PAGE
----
Since we’re using an example Data Class, you won’t have to create any of the fields for your car data. We will change one thing though: let’s mark the “Filter” column for
mileage so that we can filter the cars based on their mileage later!
3. Setting Up the Car Query
When you click the next button, you’ll see a screen that allows you to start setting up the query for your Data Endpoint.
Remember how we only care about
color? Let’s uncheck every other box so we don’t see those fields when we request this data.
Next, let’s also change the records number from
25. This is simply changing how many Data Objects will be returned when we send a request.
You’ll see you can also change the order of the cars, but we’ll keep the default, which is ordered by
id and ascending.
Lastly, we need to set up that 5,000 mile query! If we don’t, we may see some cars that have -- oh I don’t know -- 138,000 miles (yes, that’s how many miles my car has).
Match the image below to properly set up the query!
Then confirm. Your Data Endpoint is ready! But… we still don’t have any data.
Creating Some Sample Data
As I said before, you can read up on Data Classes and Data Objects in our documentation, but for now I’ll just show you how to create some sample data for this Data Endpoint.
Since you’re probably still on the Sockets page, go ahead and click on the “Data Classes” link in the left sidebar. This is where all of your Data Classes are available.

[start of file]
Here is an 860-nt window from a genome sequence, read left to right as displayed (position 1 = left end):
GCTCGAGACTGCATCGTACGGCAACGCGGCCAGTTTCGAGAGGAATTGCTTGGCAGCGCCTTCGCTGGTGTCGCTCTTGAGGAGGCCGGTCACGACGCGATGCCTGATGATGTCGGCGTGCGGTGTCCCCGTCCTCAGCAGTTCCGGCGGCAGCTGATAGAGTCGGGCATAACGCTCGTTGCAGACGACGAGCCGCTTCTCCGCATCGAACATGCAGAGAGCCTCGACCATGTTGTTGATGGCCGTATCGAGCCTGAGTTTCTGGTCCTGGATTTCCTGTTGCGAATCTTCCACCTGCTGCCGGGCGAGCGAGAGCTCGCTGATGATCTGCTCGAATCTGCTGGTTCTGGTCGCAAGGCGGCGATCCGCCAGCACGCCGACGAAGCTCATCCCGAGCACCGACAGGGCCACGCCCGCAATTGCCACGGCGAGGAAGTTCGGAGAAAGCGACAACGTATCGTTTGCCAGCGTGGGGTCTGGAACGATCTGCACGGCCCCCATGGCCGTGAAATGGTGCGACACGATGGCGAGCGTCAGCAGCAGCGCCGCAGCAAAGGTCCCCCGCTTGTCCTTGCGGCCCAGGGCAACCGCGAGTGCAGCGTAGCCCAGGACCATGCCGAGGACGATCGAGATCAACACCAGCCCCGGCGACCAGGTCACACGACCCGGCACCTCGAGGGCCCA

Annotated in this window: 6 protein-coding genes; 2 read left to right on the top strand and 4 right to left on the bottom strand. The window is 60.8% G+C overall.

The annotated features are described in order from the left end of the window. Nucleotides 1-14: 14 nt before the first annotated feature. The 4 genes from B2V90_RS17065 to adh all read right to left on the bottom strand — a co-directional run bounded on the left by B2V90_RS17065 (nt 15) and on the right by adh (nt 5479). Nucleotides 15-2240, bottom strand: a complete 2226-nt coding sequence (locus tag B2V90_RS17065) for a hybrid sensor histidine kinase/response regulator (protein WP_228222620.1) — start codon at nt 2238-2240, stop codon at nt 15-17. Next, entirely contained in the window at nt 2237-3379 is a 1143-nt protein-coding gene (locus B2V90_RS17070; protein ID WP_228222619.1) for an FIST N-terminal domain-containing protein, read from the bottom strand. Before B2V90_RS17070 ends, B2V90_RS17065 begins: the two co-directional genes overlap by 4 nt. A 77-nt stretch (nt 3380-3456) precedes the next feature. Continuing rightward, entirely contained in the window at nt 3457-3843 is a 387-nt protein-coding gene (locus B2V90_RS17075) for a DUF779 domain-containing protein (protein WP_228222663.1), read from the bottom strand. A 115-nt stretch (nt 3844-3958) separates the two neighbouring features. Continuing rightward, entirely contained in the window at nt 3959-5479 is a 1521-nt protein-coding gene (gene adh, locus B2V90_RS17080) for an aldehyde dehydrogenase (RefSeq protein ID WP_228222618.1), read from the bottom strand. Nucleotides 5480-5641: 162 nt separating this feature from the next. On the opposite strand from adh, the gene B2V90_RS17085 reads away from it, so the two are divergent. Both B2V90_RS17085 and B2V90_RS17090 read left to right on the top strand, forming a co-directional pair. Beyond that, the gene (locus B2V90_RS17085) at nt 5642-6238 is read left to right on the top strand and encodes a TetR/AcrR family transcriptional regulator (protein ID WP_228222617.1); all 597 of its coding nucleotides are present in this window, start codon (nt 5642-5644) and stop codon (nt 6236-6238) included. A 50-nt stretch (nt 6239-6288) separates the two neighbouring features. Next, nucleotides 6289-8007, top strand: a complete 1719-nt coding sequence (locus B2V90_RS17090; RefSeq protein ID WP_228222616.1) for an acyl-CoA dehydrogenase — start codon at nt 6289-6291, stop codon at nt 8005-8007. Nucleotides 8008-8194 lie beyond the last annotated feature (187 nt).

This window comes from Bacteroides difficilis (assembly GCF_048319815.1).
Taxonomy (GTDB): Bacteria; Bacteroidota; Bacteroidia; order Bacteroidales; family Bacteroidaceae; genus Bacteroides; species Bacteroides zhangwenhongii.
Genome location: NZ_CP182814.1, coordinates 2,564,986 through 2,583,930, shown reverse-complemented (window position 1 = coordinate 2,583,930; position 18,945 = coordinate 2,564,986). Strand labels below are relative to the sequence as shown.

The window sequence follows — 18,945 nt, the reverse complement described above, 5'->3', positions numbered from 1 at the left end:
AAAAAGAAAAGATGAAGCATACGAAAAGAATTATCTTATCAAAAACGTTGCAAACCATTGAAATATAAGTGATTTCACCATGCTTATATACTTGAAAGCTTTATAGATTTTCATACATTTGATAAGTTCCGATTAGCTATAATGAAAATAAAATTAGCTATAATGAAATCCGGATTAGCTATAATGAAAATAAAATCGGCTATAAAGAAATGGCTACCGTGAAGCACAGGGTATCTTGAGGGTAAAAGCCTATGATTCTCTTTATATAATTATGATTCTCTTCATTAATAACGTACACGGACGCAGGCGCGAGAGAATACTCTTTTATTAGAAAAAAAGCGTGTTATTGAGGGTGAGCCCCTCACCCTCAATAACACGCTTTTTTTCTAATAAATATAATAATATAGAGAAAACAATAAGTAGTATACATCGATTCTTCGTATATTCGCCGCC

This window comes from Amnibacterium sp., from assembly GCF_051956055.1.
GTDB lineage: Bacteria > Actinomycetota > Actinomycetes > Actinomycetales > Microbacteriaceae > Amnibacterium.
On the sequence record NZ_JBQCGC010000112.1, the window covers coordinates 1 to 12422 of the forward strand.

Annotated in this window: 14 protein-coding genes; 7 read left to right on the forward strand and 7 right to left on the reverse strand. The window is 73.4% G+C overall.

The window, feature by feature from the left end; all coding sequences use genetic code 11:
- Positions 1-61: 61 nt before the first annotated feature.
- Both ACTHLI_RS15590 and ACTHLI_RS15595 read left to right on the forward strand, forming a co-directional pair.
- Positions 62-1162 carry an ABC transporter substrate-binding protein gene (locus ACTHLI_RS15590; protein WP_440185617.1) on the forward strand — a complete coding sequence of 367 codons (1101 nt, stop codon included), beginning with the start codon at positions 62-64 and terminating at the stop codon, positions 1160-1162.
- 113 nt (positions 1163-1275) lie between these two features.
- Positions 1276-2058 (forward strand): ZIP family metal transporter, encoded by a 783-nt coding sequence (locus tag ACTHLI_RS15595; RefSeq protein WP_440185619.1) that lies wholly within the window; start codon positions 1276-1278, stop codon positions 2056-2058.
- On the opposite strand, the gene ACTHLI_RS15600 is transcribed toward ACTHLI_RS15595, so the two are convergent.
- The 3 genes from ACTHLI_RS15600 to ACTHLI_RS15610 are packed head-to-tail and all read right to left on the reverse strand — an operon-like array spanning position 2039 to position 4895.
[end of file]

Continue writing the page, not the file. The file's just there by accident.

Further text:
Once you see your Classes, click on the small blue icon under Data Objects in the
car row. Here is where you will view all of your Data Objects, unfiltered.
As expected, it’s completely empty! So let’s add some data. Click the “+” button in the top right corner.
Now, I’m not going to go through the process of adding many different objects, but for the purpose of this tutorial, add three Data Objects.
Make sure at least one has a
mileage property that is over 5,000, and try filling in some of the fields that we chose to exclude! Here’s an example:
You’ve got some sample data and you’ve got a Data Endpoint. Now let’s see the results!
Take it for a Test Drive! wink
First, go back to the Sockets page. Again, you’ll find this link in the left sidebar. Once open, find your new Data Endpoint
my_cars. On the right side, you’ll see a link that says “Preview”. This will give us a preview of our queried data!
Assuming you have some cars with the
mileage over 5,000, you should see some data missing! Normally this would be a serious problem, but this is on purpose, so don’t worry.
You can also see the data in JSON format if you copy the provided link under the Data Endpoint name
my_cars and just add your API Key as a URL parameter like this:
If you want to access this Data Endpoint in your application, take a look here.
That’s all folks!
Congrats! I’m really proud of you for creating your very own personalized Data Endpoint. More short tutorials are coming soon, so stay connected with us!
Also feel free to ask any questions you have in the comments under this post, by joining our Slack community channel, or by writing to our support team at email@example.com. Good luck!